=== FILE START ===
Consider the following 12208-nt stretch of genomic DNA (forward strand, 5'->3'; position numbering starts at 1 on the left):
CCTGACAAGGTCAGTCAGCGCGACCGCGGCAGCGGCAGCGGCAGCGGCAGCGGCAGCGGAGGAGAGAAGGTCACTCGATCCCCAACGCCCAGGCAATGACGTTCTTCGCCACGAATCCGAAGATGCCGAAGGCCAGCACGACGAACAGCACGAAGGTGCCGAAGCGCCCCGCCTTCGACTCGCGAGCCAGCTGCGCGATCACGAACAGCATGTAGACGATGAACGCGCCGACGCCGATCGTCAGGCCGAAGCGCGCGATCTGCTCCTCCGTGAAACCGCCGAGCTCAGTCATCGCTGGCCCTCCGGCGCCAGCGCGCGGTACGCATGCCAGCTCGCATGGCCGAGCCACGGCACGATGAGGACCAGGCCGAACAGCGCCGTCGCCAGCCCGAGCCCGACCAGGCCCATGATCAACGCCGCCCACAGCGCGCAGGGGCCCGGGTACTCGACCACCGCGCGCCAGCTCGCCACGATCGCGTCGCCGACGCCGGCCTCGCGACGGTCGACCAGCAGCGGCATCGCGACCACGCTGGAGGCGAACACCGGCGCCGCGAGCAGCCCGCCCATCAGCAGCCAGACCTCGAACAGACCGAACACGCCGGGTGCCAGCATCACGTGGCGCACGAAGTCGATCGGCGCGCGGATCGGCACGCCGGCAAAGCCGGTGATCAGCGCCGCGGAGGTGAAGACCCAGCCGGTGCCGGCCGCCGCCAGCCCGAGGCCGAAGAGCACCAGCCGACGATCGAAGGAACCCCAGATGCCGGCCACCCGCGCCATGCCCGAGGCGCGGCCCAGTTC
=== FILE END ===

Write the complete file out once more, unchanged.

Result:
Consider the following 12208-nt stretch of genomic DNA (forward strand, 5'->3'; position numbering starts at 1 on the left):
CCTGACAAGGTCAGTCAGCGCGACCGCGGCAGCGGCAGCGGCAGCGGCAGCGGCAGCGGAGGAGAGAAGGTCACTCGATCCCCAACGCCCAGGCAATGACGTTCTTCGCCACGAATCCGAAGATGCCGAAGGCCAGCACGACGAACAGCACGAAGGTGCCGAAGCGCCCCGCCTTCGACTCGCGAGCCAGCTGCGCGATCACGAACAGCATGTAGACGATGAACGCGCCGACGCCGATCGTCAGGCCGAAGCGCGCGATCTGCTCCTCCGTGAAACCGCCGAGCTCAGTCATCGCTGGCCCTCCGGCGCCAGCGCGCGGTACGCATGCCAGCTCGCATGGCCGAGCCACGGCACGATGAGGACCAGGCCGAACAGCGCCGTCGCCAGCCCGAGCCCGACCAGGCCCATGATCAACGCCGCCCACAGCGCGCAGGGGCCCGGGTACTCGACCACCGCGCGCCAGCTCGCCACGATCGCGTCGCCGACGCCGGCCTCGCGACGGTCGACCAGCAGCGGCATCGCGACCACGCTGGAGGCGAACACCGGCGCCGCGAGCAGCCCGCCCATCAGCAGCCAGACCTCGAACAGACCGAACACGCCGGGTGCCAGCATCACGTGGCGCACGAAGTCGATCGGCGCGCGGATCGGCACGCCGGCAAAGCCGGTGATCAGCGCCGCGGAGGTGAAGACCCAGCCGGTGCCGGCCGCCGCCAGCCCGAGGCCGAAGAGCACCAGCCGACGATCGAAGGAACCCCAGATGCCGGCCACCCGCGCCATGCCCGAGGCGCGGCCCAGTTC